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Living Wage Employment: The Student Perspective

Louis Mertens
Louis Mertens

There are not enough employers in the UK who afford their employees the opportunity to live off of the Living Wage. It makes a considerable difference to how I live my life, and I would urge employers reading this to consider offering it to their own employees. When considering the impact that the Living Wage has on me, it should be noted that I am not just an employee, but a student. The current loan granted to me by Student Finance England covers my rent, and then leaves me with an additional £200 for the rest of the year. My maintenance loan does not cover my domestic bills, certainly not my grocery shopping. Yet, I am fortunate because not all students across the UK have the privilege of living in Cardiff, where the costs of living are significantly lower. In fact, 74% of students take out maintenance loans to support them during their studies and the average value of this loan is £414 a month for the period of teaching. This means that my situation is not unique and many students have to work throughout their degrees.

 

The Living Wage doesn’t only afford students a greater income, but more flexibility. You would be mistaken if you thought that I am an advocate for the Living Wage because it means I can line my pockets with more cash, rather I am an advocate for it because it fills my schedule with more time. When I worked in retail during my first year at university, I earned a wage that was above the minimum but nowhere near the living wage; I had to take more shifts to account for that. Because it was retail, shifts were in the day and they conflicted with my lectures and seminars. if I gave up shifts to attend lectures (which cost on average, £44 an hour) there was no guarantee I would be given additional shifts in that week. In truth, if you, as a part time worker, had the audacity to skip shifts, even if you had given prior warning and had been scheduled in regardless, you would likely be swiftly replaced. This is simply the culture in retail. Therefore, this is not something most students can afford to worry about, and so they will skip lectures and seminars in place of part time employment at a meagre wage. Because I was not paid the Living Wage, I had to skip more lectures and seminars and it cost my education dearly. By the end of my first year at university I scraped an average grade of 61% which is a barely a 2:1. Furthermore, to earn what I do now at Deryn on the Living Wage, in retail I would have had to work 16 hours - well above what the University recommends for students - whereas I now work an average of only 12 hours a week. Truth be told, in retail I was often put on many hours above what I had asked for and had little opportunity to negotiate. As a result I looked for every opportunity to find other employment.  Deryn have always been accommodating. I do not feel like I am treated as a part in a machine, but that I am an asset with something to offer, and the payment of the Living Wage re-affirms this to me.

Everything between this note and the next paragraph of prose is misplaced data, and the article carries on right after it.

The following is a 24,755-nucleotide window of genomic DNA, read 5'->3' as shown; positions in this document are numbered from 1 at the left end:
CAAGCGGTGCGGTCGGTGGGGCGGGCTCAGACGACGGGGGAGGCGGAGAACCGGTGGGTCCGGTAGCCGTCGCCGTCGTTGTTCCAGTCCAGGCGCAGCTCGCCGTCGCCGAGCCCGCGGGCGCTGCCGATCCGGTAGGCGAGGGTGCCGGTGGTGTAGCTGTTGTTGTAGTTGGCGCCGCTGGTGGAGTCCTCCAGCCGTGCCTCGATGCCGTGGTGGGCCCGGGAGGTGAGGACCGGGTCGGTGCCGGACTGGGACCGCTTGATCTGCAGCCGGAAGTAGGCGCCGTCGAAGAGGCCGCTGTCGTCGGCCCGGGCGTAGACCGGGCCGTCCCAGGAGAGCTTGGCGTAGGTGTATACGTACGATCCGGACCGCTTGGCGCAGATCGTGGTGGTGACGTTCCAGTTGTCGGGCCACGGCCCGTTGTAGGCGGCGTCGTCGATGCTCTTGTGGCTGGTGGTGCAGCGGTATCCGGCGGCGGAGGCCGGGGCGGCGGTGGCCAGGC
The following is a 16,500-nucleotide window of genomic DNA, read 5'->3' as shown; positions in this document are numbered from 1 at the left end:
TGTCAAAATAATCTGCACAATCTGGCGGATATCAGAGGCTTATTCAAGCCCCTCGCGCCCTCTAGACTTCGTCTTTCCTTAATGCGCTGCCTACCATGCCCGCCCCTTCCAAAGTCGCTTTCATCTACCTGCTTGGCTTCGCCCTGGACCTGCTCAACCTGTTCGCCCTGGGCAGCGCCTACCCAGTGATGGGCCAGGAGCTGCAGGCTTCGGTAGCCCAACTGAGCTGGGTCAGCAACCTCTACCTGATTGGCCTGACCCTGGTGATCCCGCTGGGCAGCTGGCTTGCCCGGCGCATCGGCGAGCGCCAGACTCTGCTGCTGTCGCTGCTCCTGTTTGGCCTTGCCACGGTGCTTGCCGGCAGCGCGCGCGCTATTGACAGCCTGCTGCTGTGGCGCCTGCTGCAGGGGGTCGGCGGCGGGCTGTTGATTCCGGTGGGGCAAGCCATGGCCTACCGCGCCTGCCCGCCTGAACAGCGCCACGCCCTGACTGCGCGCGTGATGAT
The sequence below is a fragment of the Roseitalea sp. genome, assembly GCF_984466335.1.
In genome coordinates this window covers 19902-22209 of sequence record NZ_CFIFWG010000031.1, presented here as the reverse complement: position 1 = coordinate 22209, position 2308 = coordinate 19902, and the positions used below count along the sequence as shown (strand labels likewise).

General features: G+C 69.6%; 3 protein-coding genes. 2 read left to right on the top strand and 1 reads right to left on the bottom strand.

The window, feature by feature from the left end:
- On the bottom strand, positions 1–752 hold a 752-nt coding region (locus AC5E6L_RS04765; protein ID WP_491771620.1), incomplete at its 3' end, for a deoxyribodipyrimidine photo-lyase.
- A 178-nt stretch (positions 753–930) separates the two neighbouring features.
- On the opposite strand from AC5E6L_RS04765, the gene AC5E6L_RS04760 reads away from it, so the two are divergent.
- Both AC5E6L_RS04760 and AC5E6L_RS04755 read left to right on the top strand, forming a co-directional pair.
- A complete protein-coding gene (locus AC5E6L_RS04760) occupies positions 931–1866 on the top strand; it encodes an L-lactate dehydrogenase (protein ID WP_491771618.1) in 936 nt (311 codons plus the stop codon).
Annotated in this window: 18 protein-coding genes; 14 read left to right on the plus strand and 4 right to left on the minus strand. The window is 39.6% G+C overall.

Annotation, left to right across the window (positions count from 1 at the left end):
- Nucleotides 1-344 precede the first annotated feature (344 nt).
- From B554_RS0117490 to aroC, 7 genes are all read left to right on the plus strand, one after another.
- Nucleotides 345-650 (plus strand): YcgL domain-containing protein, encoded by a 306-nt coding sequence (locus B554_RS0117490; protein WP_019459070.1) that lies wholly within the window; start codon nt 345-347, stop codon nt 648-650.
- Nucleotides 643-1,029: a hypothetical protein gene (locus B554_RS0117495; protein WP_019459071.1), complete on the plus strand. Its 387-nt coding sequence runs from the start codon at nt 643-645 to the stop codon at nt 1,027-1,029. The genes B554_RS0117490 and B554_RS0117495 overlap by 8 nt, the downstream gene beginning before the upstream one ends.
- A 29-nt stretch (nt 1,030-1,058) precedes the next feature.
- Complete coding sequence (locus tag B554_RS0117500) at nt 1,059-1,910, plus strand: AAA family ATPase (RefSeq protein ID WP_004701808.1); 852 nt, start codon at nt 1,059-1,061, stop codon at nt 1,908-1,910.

I began working at Deryn at the end of my first year of university and by the end of my second year having earned more than enough to live off on just 12 hours a week, my grades had started to look up and I achieved 69% on average, which means I am on track for a first class degree. The Living Wage for me is not the difference between trivial changes in my lifestyle, it’s the difference between struggling with university and always feeling left behind, to being confident that I can go to my lectures and seminars feeling prepared. This has definitely had implications on my confidence and happiness as I have never felt so miserable as when I worked in retail. Being on the Living Wage and working at Deryn I feel that my work is recognised, and I respect my employer now because I feel they respect me.

For a bird's eye view.
Am olwg oddi uchod.

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